This is not a film for anyone looking for an introduction to Irish band U2's career in the 1980s, but it is a vibrant portrait of an established group making its musical pilgrimage through the America it has always imagined through blues, gospel, and early rock 'n' roll. Filmmaker Phil Joanou (Heaven's Prisoners
), a veteran music-video director and maker of the distractingly kinetic Three O'Clock High
, finds a suitable outlet for his high energy in this juggernaut of a journey, which finds U2 collaborating with a black gospel choir and B.B. King, recording inside the legendary Sun Records studio, dropping by Graceland, and in a moment of fearlessness, performing the Beatles' "Helter Skelter" to exorcise Charles Manson's sick claim on the song. --Tom Keogh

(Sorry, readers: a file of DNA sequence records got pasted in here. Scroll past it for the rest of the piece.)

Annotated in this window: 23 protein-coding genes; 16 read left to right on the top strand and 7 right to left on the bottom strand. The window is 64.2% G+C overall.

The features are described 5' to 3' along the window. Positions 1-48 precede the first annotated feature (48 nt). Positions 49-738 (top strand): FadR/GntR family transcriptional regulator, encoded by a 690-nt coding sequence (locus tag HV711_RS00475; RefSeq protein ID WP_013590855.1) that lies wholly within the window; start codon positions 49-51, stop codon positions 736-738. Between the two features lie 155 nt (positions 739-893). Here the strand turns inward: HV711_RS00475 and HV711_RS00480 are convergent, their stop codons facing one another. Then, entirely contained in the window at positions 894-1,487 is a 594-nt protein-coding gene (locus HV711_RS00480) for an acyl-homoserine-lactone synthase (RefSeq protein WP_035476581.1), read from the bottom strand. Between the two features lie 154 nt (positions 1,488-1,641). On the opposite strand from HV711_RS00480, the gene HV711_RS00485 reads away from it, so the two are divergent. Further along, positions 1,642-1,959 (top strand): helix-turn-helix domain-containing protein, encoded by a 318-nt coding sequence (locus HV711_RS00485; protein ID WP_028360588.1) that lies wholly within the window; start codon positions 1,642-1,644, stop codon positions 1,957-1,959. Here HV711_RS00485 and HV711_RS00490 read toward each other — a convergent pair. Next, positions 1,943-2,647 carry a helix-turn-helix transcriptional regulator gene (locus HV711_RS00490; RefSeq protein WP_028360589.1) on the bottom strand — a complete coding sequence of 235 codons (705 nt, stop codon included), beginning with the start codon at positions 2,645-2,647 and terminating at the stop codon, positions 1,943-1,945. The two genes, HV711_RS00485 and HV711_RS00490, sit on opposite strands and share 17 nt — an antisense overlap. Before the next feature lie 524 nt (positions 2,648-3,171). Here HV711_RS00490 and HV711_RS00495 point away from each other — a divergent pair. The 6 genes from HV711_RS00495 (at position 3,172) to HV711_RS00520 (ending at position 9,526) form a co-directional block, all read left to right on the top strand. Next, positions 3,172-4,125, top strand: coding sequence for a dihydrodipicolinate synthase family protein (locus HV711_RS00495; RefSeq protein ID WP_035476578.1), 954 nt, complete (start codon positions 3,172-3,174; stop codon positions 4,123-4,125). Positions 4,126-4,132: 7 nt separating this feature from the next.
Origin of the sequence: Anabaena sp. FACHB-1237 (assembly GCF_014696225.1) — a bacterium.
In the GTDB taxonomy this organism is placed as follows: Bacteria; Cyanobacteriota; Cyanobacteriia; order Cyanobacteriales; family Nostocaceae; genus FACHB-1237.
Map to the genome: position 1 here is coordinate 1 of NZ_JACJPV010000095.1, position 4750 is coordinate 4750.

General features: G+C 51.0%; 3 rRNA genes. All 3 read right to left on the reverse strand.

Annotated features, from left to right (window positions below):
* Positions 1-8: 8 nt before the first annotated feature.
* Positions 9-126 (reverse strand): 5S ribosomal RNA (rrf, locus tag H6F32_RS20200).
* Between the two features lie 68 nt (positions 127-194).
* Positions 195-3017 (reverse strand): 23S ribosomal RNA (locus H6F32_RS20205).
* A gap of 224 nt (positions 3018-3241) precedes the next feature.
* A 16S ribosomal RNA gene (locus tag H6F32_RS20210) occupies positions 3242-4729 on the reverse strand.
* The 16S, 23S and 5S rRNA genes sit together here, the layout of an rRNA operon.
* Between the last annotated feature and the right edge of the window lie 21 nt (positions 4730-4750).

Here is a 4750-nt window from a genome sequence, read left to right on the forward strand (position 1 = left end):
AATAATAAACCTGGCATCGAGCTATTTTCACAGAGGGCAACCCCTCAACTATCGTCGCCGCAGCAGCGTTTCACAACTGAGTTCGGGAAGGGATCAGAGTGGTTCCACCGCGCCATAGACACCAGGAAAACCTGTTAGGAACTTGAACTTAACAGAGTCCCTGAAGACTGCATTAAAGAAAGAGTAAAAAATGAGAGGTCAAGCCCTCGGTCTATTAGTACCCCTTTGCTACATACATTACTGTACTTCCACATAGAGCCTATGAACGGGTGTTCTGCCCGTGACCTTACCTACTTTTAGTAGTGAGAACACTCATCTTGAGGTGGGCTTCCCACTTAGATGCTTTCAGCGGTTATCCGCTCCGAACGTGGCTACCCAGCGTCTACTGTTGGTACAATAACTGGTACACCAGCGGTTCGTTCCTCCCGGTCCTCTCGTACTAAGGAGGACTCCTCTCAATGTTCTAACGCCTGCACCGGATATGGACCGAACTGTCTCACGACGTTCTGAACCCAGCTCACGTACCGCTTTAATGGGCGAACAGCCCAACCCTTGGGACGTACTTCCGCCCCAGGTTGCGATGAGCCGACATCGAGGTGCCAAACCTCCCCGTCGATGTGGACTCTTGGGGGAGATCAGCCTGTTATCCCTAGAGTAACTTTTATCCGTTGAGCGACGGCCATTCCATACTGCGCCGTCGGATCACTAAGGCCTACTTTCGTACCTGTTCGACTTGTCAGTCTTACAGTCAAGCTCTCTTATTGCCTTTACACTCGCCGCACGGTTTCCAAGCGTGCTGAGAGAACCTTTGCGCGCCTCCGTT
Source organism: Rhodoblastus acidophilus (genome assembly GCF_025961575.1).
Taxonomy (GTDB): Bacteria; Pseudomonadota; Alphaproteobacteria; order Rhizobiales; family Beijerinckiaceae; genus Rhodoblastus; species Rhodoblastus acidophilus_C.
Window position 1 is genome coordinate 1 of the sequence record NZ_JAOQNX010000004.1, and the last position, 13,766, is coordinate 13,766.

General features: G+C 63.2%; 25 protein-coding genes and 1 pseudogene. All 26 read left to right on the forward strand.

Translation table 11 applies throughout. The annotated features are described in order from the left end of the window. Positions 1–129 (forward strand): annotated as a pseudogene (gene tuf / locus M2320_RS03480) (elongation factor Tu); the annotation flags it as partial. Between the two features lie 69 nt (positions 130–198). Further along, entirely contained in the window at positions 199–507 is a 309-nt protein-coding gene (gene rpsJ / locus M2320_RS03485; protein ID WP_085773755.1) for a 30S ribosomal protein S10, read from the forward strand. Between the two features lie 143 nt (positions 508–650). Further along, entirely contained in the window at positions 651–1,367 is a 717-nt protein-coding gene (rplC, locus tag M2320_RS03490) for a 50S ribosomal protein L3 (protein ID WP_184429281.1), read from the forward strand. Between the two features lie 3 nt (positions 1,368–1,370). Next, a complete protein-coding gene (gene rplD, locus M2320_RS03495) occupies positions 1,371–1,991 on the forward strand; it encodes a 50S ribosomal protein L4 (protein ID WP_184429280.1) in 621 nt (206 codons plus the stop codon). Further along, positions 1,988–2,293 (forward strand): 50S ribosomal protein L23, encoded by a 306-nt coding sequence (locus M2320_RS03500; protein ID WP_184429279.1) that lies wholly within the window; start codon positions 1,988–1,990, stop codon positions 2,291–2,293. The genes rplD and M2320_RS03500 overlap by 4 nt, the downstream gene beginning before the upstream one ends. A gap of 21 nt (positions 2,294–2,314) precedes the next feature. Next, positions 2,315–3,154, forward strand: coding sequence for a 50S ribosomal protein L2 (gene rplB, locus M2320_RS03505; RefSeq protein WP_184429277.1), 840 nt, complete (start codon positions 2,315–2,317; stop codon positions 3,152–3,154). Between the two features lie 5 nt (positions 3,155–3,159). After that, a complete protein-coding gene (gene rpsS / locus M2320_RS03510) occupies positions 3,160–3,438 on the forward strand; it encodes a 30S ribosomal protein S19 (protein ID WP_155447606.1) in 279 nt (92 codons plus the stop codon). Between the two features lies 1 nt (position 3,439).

Alfred Music Publishing is the world's largest educational music publisher. Alfred produces educational reference pop and performance materials for teachers students professionals and hobbyists spanning every musical instrument style and difficulty level. Rattle and Hum follows the Irish group U2 on their concert tour of the United States in support of their seventh album Joshua Tree. The politically involved rock quartet sets their sights on American musical influences quickly immersing themselves in the musical culture with a recording session at the legendary Sun Studios in Memphis. Four tracks were recorded that ended up on their next record appropriately called Rattle And Hum. Blues Legend B.B.King adds his vocals and guitar work to Love Comes To Town and Angel Of Harlem is a passionate tribute to the late Billie Holiday. In addition to their original material the band covers gems from The Beatles Bob Dylan and Jimi Hendrix. Director Phil Joanou combines black-and-white with color photography to capture the band on and off the stage. Rattle And Hum is one of the best musical documentaries of all time. Both the musical and political passion of U2 is evident in every frame. Approximate running time is 98 minutes.